A Commented Anthology
This anthology brings together texts of significance for the conceptualisation of human dignity as a constitutional principle in Europe from the earliest evidence until 1965. It divides into four parts, respectively presenting the ancient, the medieval, the early modern and the modern sources. As far as human dignity is a constitutional principle, its history follows closely that of the constitution of states. However, various traditions of human dignity, understanding it to rely on features unrelated to the state, combine in the background to reflect the substance of the idea. The introductions to texts, chapters and parts narrates this history in relation to the texts presented to reflect it. The aim is to provide for scholars and students of law, philosophy, political science and theology a collection of texts documenting the history of the concept of human dignity that is sufficiently comprehensive to contextualise the various understandings of it. A structured bibliography accompanies the work.
Chapter 3. The Dead Sea Scrolls and the Biblical Heritage
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The Dead Sea Scrolls and the Βiblical Heritage
The state of Israel has, like (other?) European nation states adopting constitutions after the Second World War, adopted human dignity as a principle in one of its basic laws (Basic Law: Human Dignity and Liberty), but only quite recently (1992). This situated the State of Israel within the human rights tradition, at a time when its credibility within the UN was challenged by the Palestinian question. The laws appear in an official English translation, according to which the Hebrew term translated by human dignity is כבוד האדם (kvod ha-Adam), the same expression which was used to translate Pico della Mirandola’s Oration on Human Dignity into Hebrew in 1990. The Hebrew Wikipedia article (accessed August 2018) on human dignity indeed begins with the sentence:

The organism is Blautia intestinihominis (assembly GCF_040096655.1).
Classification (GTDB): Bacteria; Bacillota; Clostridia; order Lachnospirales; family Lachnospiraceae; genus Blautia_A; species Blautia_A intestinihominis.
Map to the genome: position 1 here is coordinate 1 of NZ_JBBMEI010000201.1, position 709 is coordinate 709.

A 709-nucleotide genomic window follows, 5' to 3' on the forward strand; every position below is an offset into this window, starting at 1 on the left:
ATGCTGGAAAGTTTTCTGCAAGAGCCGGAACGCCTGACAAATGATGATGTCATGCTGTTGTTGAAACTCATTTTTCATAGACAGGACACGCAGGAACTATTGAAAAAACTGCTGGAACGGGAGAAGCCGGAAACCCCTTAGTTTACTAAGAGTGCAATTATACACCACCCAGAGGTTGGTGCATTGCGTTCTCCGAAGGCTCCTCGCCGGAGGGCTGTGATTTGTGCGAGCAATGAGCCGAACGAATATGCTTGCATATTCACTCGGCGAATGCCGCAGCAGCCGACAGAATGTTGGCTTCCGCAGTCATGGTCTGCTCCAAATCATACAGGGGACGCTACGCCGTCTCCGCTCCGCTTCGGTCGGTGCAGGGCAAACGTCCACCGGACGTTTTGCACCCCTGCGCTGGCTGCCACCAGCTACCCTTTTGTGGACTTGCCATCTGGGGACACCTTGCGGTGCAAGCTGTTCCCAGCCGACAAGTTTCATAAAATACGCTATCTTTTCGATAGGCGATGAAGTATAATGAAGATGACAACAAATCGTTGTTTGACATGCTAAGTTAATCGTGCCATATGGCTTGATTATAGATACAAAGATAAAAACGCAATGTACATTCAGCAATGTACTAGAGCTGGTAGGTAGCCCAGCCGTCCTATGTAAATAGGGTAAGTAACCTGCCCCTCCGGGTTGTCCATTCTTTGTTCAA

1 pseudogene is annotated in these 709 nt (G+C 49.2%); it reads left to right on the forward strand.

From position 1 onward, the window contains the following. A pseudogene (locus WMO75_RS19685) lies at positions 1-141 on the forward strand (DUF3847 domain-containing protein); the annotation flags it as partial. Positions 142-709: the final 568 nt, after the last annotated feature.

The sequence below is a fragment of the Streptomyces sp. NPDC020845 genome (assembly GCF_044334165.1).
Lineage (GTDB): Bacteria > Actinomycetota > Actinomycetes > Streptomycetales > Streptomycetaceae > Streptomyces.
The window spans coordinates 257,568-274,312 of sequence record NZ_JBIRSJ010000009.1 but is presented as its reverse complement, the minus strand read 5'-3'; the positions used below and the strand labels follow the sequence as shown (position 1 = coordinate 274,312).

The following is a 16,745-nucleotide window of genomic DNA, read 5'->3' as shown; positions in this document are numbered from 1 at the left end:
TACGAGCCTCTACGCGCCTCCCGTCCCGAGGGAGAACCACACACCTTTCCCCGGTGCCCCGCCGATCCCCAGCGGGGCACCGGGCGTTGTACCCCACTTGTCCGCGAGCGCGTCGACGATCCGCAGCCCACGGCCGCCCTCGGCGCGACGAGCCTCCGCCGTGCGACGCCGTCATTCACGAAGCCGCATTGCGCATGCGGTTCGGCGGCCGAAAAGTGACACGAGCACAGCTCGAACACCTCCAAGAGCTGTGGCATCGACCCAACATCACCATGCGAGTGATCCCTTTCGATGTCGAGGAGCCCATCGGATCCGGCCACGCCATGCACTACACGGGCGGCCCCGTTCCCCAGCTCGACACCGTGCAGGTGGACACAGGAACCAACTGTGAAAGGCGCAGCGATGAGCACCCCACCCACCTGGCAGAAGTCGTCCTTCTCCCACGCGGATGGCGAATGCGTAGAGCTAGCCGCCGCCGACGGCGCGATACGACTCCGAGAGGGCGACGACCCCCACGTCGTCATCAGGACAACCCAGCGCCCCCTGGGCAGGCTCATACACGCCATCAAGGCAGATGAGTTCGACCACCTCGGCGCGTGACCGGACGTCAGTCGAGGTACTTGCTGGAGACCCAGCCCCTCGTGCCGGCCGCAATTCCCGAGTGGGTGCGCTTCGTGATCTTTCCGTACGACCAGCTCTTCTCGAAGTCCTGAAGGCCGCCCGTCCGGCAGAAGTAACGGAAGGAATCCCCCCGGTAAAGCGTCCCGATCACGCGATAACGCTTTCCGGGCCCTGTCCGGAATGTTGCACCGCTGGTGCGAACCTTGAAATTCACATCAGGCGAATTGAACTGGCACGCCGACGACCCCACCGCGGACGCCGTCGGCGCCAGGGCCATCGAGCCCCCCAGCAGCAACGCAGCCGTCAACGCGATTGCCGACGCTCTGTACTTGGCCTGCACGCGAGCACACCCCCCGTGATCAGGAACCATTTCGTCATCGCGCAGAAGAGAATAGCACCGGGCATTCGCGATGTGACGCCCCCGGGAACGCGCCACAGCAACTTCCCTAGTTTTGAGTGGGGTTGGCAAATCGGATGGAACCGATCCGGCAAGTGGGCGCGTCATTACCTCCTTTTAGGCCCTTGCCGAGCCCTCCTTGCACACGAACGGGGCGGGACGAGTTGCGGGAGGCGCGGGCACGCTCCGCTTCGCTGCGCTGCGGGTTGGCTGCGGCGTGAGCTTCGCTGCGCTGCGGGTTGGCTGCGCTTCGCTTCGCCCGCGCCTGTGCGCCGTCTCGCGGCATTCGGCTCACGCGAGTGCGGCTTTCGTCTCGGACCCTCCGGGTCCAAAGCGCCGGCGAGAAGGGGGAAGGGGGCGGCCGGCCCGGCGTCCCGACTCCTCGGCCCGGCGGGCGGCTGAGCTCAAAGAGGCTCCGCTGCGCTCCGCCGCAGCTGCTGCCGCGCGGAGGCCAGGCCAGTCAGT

כבוד האדם הוא ערך המתייחס אל תכונתו הייחודית של האדם כאדם; הוא משווה .משמעות מוסרית לעצם היות האדם אנושי
It translates, in Jeremy Corley’s words, as follows: ‘The glory of humanity [= human dignity] is the value relating to the specific quality of the human being [or humanity] as a human being [or as humanity]. It equates the ethical significance to the actual essence of the human being.’
‘Kvod ha-Adam’ is not the only expression used by modern speakers of Hebrew to translate human dignity. Hershey Friedman, for example, writes an article on ‘human dignity and the Jewish tradition’, taking human dignity to translate ‘kvod habriot’ (2008). Fred Morgan states that ‘the word kavod is used in a number of compounds found throughout Jewish literature,...
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